Business Watch – like neighbourhood watch, just better for your business
You may have seen new signs appearing throughout the town recently with the Business Watch logo on them.
These are being put out by the BID team to promote membership of the recently re-launched scheme which helps local firms work together to cut down on crime and antisocial behaviour in their area.
Many will know Business Watch by the names of Shop Watch and Bar Watch.
Between them these schemes have some 150 members across the borough, each paying a small annual fee to support the administration and also cover the costs of the radio network and access to a secure database and instant messaging system.
The good news for businesses in the BID area is that this membership fee is now included in the levy payments which are collected annually by the council.
This is also good news for members outside the BID of course, because with more members the scheme will be increasingly effective at deterring criminal and antisocial activity.
The new name also marks a change that will allow any business to join up – including offices, hairdressers, or anyone else who operates a commercial operation in the town. This change recognises the fact that criminality and bad behaviour impact on every business in the area.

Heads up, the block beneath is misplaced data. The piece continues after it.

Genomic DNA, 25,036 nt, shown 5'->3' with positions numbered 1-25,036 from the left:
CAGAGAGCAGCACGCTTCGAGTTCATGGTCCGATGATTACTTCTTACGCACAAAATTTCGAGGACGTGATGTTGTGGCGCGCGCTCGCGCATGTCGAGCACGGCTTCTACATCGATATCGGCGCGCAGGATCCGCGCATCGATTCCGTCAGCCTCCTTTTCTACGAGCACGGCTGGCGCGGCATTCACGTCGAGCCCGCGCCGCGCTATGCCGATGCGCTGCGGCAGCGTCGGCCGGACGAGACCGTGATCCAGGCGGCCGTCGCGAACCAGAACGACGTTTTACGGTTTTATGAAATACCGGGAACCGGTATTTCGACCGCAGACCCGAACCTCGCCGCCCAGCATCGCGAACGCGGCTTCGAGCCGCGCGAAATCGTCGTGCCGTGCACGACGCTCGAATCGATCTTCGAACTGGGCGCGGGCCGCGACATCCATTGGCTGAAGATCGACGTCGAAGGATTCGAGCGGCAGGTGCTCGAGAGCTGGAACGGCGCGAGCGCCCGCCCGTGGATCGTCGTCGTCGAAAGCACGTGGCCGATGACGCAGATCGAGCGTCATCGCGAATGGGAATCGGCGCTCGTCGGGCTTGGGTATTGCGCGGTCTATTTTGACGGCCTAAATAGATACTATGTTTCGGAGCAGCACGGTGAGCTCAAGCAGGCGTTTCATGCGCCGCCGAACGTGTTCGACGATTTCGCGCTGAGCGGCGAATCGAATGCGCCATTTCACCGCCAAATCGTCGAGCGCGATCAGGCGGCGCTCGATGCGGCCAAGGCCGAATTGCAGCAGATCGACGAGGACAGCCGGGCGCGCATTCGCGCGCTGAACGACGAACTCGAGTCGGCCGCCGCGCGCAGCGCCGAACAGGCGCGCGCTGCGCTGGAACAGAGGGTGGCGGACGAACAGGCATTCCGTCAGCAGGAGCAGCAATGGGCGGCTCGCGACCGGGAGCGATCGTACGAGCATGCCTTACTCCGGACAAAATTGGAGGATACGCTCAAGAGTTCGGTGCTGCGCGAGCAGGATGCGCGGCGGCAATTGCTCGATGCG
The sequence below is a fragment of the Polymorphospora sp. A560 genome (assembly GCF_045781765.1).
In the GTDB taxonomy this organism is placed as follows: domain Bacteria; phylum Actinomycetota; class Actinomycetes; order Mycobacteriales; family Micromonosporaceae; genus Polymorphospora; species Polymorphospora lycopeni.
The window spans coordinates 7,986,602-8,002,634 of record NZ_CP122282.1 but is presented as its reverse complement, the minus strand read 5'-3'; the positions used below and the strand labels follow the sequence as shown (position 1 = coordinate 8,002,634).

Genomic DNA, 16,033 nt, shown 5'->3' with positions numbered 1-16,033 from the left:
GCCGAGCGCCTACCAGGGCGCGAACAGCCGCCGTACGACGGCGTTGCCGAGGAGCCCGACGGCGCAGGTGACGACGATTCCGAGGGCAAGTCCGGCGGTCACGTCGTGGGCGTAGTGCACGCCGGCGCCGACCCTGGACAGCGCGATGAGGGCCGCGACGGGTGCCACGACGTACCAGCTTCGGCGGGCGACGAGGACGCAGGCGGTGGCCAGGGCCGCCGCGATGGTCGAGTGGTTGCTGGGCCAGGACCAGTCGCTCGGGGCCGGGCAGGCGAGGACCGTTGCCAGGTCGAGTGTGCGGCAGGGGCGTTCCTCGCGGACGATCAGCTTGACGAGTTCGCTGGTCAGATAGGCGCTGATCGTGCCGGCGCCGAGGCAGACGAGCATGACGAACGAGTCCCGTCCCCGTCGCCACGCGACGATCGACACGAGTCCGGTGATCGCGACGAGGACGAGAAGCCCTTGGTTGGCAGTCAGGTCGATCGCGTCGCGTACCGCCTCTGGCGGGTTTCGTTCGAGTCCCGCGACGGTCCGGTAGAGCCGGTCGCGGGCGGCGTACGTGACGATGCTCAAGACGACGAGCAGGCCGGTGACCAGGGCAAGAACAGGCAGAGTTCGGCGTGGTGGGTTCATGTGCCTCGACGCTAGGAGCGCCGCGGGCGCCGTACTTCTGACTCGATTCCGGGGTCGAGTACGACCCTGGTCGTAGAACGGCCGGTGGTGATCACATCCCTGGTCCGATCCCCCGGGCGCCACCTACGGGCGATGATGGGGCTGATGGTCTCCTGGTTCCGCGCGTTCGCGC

HOW DOES BUSINESS WATCH WORK?
When member of the scheme spots someone shoplifting, acting violently to staff or customers, or commiting a range of other offences thay can first warn others in the area, both via a two-way radio connected to the council’s CCTV room and by using the instant message function within a secure mobile phone app.
They can also check the app database to see if that person is already a known offender in Hastings.
If they are already on the system a new incident report can be quickly filed against their name – but if they are a new face it is easy to upload a CCTV image and log the report with a note to say that information is wanted to help identify the person responsible.
These reports are managed by a scheme administrator who ensures they are accurate before publishing them. They can also be sent directly to the police 101 team for later investigation.
Those offfenders who are identified receive warning letters or banning notices depending on the severity of reported incidents, and intelligence is shared with the police to ensure that when prosecutions take place there is as much evidence available as possible.
The system also allows important safety messages to be issued to all members via e-mails and push alerts to mobile phones – this could be anything from missing person reports to intelligence on new types of counterfeit money or financial scams.
During the daytime the scheme is supported by the town centre Business Ambassador, whilst on weekend evenings an SIA licensed security patrol operates to provide reassurance and assistance as required.
To enquire about membership email email@example.com.
More details of the scheme can be found at www.bcrphastings.com